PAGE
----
Darnell Mears of St. Peter holds the photo of murder victim Michaela Widmer. Mears is attempting to adopt Widmer’s 4-year-old daughter, Kassandra, who he said he has helped raise since she was a baby.

Darnell Mears concedes he’s not the father of Kassandra Brown, the 4-year-old girl whose mother was murdered in St. Peter last weekend.

But Mears — who was to marry Michaela Widmer, Kassandra’s mother, in August — says he’s the only dad the little girl has ever known, and he plans to keep it that way.

Kassandra is in the custody of her grandfather at the moment. Mears, however, is pursuing formal adoption of the girl. Mears says he’s been in the girl’s life since she was 6 months old.

Michaela Widmer, 22, was stabbed to death Saturday, her body found in a Kasota cemetery. Investigators suspect she was killed by Ricardo Taber, 53, a neighbor in the same mobile home park. His body was found in his home where he apparently commit suicide by ingesting a substance. The Ramsey County medical examiner is awaiting results of toxicology tests.

Friends and family say Taber, who apparently had an obsession with Widmer, persuaded her to accompany him to Mankato. He’d apparently told Widmer he won money in the lottery and wanted to give her some. The trip to Mankato, Mears said, was to deposit a check into Widmer’s bank account. Kassandra went along with them.

Late Friday, Kassandra was found alone at a boat launch at Lake Emily. The next day, after Mears told authorities of his suspicions, they found Taber’s body inside his home. And on Sunday, Widmer’s body was located.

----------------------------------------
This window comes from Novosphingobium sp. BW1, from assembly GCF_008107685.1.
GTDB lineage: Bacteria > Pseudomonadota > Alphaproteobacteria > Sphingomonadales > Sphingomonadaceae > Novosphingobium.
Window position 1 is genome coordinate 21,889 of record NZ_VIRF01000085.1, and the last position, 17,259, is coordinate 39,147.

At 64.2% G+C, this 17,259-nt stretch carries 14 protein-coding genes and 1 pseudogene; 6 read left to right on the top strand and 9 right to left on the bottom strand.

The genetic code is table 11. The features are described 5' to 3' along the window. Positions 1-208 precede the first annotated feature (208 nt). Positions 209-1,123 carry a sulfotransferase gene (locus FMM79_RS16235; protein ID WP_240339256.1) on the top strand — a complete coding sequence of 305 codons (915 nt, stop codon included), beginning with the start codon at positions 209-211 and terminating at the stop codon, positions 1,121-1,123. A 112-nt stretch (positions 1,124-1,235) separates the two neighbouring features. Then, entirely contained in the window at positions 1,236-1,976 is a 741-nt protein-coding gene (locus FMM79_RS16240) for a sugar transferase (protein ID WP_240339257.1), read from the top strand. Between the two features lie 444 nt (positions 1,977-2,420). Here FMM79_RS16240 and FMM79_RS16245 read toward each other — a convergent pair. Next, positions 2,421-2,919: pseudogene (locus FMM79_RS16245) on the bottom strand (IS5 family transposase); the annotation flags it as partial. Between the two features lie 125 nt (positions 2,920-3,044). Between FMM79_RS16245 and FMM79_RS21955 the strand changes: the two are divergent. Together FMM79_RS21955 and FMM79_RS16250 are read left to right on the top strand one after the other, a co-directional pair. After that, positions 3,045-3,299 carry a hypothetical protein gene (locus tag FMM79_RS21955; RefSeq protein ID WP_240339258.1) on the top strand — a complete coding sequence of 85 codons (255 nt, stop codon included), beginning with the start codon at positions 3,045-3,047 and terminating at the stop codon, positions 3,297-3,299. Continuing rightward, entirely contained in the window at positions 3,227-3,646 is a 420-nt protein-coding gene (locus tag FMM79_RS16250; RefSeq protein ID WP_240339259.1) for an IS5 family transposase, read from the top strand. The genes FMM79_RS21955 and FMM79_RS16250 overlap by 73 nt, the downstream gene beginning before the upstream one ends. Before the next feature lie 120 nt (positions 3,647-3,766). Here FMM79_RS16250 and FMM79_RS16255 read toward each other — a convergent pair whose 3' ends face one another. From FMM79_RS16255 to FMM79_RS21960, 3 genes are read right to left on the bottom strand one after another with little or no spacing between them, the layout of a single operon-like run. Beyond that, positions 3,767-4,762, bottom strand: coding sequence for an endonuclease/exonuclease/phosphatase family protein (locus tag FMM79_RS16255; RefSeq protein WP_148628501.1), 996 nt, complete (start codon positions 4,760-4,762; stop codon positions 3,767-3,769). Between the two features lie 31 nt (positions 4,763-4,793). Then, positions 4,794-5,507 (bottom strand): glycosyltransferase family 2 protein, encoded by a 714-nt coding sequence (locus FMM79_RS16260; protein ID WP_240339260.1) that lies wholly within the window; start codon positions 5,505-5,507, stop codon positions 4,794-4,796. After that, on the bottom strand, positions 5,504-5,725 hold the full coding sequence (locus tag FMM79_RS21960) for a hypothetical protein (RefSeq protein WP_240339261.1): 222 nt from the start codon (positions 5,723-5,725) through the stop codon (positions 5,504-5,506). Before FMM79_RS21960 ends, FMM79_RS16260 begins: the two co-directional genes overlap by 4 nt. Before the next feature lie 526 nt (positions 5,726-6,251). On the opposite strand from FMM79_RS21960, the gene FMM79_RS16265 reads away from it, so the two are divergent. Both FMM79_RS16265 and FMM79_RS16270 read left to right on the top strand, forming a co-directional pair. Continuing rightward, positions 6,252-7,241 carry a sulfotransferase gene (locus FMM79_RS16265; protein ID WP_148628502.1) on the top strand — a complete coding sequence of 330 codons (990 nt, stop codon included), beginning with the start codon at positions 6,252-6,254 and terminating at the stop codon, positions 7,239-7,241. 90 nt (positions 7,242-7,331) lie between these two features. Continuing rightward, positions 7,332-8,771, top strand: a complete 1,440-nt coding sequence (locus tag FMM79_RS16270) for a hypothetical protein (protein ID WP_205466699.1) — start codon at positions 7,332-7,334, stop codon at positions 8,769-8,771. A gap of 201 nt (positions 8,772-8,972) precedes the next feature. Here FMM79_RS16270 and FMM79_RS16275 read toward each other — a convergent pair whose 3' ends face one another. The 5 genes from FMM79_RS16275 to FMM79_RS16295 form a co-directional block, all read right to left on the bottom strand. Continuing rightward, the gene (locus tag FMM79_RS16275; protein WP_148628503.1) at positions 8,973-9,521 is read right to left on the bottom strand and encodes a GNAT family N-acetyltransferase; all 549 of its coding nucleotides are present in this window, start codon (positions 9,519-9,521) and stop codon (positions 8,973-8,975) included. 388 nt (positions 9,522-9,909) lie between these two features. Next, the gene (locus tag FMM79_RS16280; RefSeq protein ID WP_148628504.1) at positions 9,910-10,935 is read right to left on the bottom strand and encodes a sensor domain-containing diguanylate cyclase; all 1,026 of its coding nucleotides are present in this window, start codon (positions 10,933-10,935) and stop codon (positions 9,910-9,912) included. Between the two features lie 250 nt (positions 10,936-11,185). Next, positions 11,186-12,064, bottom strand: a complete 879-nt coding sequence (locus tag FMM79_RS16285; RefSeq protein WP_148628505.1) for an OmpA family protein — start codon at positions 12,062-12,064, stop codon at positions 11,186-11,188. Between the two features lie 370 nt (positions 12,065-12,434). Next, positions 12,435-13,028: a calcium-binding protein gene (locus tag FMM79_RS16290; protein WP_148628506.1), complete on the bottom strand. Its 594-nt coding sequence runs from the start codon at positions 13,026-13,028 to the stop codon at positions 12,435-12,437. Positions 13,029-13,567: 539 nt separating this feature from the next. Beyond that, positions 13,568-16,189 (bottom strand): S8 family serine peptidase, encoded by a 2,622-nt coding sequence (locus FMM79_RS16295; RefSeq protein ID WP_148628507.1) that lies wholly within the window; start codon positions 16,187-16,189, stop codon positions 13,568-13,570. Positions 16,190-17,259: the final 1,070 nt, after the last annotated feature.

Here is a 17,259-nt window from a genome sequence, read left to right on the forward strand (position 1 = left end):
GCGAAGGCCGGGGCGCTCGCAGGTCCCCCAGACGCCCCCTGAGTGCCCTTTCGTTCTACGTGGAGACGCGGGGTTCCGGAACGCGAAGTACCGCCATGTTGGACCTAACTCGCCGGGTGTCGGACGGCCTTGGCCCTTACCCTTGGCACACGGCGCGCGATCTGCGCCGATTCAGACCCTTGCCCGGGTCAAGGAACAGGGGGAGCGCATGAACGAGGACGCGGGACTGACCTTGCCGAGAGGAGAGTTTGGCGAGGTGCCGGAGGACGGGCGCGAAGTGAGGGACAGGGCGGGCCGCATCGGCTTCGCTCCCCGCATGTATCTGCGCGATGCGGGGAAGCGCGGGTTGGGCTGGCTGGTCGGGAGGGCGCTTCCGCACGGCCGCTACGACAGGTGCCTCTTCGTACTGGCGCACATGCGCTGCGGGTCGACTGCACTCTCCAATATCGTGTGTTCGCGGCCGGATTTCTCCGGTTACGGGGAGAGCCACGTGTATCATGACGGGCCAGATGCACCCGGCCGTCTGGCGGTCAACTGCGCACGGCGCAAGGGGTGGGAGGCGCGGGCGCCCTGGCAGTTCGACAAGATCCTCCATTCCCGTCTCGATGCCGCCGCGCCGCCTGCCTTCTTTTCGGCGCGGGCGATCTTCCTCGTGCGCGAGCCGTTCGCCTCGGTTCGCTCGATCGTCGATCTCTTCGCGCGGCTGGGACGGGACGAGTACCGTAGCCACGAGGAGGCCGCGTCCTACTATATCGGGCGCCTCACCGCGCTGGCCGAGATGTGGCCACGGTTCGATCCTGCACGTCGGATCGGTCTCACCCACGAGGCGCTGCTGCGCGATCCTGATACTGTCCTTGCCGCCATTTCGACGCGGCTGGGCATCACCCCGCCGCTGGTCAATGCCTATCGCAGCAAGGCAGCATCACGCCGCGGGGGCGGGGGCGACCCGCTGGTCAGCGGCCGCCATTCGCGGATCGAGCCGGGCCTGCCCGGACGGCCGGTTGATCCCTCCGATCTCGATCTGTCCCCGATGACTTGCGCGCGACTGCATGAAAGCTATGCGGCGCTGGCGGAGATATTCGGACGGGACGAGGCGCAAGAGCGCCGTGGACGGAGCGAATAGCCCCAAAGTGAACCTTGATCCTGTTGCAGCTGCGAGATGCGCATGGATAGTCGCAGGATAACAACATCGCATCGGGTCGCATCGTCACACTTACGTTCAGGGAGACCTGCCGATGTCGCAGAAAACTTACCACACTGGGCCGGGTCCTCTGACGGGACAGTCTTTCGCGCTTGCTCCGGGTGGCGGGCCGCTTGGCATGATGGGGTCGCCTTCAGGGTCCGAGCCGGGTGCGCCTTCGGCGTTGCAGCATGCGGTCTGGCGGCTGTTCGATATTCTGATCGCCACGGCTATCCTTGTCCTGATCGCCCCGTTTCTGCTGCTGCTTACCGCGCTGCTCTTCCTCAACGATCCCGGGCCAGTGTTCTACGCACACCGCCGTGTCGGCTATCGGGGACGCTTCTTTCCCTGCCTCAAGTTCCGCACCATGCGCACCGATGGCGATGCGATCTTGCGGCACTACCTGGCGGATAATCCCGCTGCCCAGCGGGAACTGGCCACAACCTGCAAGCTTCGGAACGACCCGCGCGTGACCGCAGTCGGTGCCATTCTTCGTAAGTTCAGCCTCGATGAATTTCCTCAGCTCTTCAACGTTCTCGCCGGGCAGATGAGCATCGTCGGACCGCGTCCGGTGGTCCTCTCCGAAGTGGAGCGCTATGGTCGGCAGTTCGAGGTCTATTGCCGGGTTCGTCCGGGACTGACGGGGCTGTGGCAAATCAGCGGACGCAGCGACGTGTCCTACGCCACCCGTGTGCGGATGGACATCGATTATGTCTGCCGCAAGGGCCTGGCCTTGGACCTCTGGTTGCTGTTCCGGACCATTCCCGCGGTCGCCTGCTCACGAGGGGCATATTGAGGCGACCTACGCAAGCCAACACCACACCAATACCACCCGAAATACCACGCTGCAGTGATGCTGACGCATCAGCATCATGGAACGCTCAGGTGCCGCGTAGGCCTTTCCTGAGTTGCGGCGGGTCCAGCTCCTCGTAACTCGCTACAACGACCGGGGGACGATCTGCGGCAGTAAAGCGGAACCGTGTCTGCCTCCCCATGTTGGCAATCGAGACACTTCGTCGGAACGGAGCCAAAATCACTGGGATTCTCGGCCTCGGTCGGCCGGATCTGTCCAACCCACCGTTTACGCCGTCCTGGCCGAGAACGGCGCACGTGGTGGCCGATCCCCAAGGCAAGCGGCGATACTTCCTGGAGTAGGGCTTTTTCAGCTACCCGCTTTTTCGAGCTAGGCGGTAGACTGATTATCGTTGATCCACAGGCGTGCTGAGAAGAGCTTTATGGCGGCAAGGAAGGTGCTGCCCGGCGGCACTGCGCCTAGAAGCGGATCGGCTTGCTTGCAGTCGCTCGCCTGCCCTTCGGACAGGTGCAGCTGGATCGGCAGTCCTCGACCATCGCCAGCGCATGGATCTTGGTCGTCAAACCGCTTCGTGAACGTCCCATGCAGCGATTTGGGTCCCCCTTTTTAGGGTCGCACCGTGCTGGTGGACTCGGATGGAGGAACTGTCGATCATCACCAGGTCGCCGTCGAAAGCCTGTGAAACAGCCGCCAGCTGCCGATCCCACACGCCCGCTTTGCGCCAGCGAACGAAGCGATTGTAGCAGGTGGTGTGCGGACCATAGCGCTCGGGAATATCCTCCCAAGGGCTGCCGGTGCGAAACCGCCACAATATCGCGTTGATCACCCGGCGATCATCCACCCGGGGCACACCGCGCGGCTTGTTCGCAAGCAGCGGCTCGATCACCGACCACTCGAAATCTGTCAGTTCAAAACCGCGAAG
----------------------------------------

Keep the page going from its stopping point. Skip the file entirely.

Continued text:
The full story has yet to emerge, but as it does, Mears, 31, a self-employed handyman who lived with Widmer for four years, is getting support from his neighbors. Some of them were also friends with Tyler Heilman, the Kasota man shot and killed by a Le Sueur County Sheriff’s deputy July 20.

Mears, in fact, said that one week before Heilman died, he watched a few houses down as Heilman taught his little boy how to ride a bike.

“A lot of people are thinking ‘Who is next? What is next?’” he said. “The only reason I haven’t moved out is because I still feel her here.”

Mears said he and others in the park want Taber’s mobile home removed and destroyed. His feelings for Taber are raw. They’re also written across the bug shield on the grill of his pickup.

“Burn in hell Rick,” it says. And on the window of the home he shared with Widmer it says, “Rick Taber stole the love of my life.”

Jenny Cross is the mobile home’s new manager. She moved in Saturday, the day police discovered Taber’s body and taped off much of the area around his and Widmer’s homes.

The incident prompted her to check with police to make sure there wasn’t a crime problem in town (they assured her the park is safe).

She said that since she arrived from Windom, she’s seen many neighbors consoling Mears and extending a helping hand.

“There’s always people there,” she said of the well-wishers at Mears’ place, which sits across the street and down a few doors from Cross’ office.

Funeral services for Widmer are 10 a.m. Saturday at St. Henry’s Catholic Church.

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